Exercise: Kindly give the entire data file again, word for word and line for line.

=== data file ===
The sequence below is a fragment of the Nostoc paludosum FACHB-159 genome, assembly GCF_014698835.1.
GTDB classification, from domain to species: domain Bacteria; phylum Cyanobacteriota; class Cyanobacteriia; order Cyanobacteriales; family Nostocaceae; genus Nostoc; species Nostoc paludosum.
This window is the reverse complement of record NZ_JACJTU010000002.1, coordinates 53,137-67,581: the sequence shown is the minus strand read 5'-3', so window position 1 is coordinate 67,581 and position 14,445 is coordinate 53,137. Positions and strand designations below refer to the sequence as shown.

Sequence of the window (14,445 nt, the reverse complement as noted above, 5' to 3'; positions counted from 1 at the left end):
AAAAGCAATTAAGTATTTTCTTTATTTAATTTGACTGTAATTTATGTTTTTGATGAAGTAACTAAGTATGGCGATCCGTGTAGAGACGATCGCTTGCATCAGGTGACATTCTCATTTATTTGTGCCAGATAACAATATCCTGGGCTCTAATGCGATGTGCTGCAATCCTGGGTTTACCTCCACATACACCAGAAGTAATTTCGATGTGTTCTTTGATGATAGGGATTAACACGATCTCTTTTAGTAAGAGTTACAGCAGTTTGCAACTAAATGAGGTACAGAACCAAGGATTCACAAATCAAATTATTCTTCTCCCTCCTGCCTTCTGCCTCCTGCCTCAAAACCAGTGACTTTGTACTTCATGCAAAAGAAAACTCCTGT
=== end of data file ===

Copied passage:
The sequence below is a fragment of the Nostoc paludosum FACHB-159 genome, assembly GCF_014698835.1.
GTDB classification, from domain to species: domain Bacteria; phylum Cyanobacteriota; class Cyanobacteriia; order Cyanobacteriales; family Nostocaceae; genus Nostoc; species Nostoc paludosum.
This window is the reverse complement of record NZ_JACJTU010000002.1, coordinates 53,137-67,581: the sequence shown is the minus strand read 5'-3', so window position 1 is coordinate 67,581 and position 14,445 is coordinate 53,137. Positions and strand designations below refer to the sequence as shown.

Sequence of the window (14,445 nt, the reverse complement as noted above, 5' to 3'; positions counted from 1 at the left end):
AAAAGCAATTAAGTATTTTCTTTATTTAATTTGACTGTAATTTATGTTTTTGATGAAGTAACTAAGTATGGCGATCCGTGTAGAGACGATCGCTTGCATCAGGTGACATTCTCATTTATTTGTGCCAGATAACAATATCCTGGGCTCTAATGCGATGTGCTGCAATCCTGGGTTTACCTCCACATACACCAGAAGTAATTTCGATGTGTTCTTTGATGATAGGGATTAACACGATCTCTTTTAGTAAGAGTTACAGCAGTTTGCAACTAAATGAGGTACAGAACCAAGGATTCACAAATCAAATTATTCTTCTCCCTCCTGCCTTCTGCCTCCTGCCTCAAAACCAGTGACTTTGTACTTCATGCAAAAGAAAACTCCTGT